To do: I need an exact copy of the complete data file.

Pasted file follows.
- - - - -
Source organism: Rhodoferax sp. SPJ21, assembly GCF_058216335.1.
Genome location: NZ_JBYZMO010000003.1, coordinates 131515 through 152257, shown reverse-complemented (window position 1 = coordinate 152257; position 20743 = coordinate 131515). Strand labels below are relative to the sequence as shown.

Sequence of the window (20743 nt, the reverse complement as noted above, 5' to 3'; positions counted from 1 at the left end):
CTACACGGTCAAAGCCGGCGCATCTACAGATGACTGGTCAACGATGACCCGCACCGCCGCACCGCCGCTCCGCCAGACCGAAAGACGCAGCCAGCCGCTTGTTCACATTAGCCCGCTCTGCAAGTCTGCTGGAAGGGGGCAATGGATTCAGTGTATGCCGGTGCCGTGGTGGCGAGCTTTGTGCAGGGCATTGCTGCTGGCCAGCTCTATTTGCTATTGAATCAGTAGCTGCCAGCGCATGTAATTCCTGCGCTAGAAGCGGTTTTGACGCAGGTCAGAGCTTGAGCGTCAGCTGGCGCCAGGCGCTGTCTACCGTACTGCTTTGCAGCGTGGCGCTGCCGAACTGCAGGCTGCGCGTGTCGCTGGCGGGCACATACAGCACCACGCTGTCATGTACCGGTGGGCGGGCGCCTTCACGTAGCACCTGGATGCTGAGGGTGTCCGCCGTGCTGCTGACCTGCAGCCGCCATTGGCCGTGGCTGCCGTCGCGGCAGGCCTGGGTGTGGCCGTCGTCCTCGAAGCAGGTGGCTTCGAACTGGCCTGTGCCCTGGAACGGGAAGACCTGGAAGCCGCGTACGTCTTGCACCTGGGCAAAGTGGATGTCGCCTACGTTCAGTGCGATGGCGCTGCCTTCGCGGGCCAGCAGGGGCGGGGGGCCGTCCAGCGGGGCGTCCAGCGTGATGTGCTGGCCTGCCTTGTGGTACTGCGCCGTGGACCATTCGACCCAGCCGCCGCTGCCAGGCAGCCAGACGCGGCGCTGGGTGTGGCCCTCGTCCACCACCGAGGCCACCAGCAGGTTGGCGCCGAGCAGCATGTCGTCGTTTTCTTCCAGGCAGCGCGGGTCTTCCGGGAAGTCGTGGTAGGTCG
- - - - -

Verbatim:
Source organism: Rhodoferax sp. SPJ21, assembly GCF_058216335.1.
Genome location: NZ_JBYZMO010000003.1, coordinates 131515 through 152257, shown reverse-complemented (window position 1 = coordinate 152257; position 20743 = coordinate 131515). Strand labels below are relative to the sequence as shown.

Sequence of the window (20743 nt, the reverse complement as noted above, 5' to 3'; positions counted from 1 at the left end):
CTACACGGTCAAAGCCGGCGCATCTACAGATGACTGGTCAACGATGACCCGCACCGCCGCACCGCCGCTCCGCCAGACCGAAAGACGCAGCCAGCCGCTTGTTCACATTAGCCCGCTCTGCAAGTCTGCTGGAAGGGGGCAATGGATTCAGTGTATGCCGGTGCCGTGGTGGCGAGCTTTGTGCAGGGCATTGCTGCTGGCCAGCTCTATTTGCTATTGAATCAGTAGCTGCCAGCGCATGTAATTCCTGCGCTAGAAGCGGTTTTGACGCAGGTCAGAGCTTGAGCGTCAGCTGGCGCCAGGCGCTGTCTACCGTACTGCTTTGCAGCGTGGCGCTGCCGAACTGCAGGCTGCGCGTGTCGCTGGCGGGCACATACAGCACCACGCTGTCATGTACCGGTGGGCGGGCGCCTTCACGTAGCACCTGGATGCTGAGGGTGTCCGCCGTGCTGCTGACCTGCAGCCGCCATTGGCCGTGGCTGCCGTCGCGGCAGGCCTGGGTGTGGCCGTCGTCCTCGAAGCAGGTGGCTTCGAACTGGCCTGTGCCCTGGAACGGGAAGACCTGGAAGCCGCGTACGTCTTGCACCTGGGCAAAGTGGATGTCGCCTACGTTCAGTGCGATGGCGCTGCCTTCGCGGGCCAGCAGGGGCGGGGGGCCGTCCAGCGGGGCGTCCAGCGTGATGTGCTGGCCTGCCTTGTGGTACTGCGCCGTGGACCATTCGACCCAGCCGCCGCTGCCAGGCAGCCAGACGCGGCGCTGGGTGTGGCCCTCGTCCACCACCGAGGCCACCAGCAGGTTGGCGCCGAGCAGCATGTCGTCGTTTTCTTCCAGGCAGCGCGGGTCTTCCGGGAAGTCGTGGTAGGTCG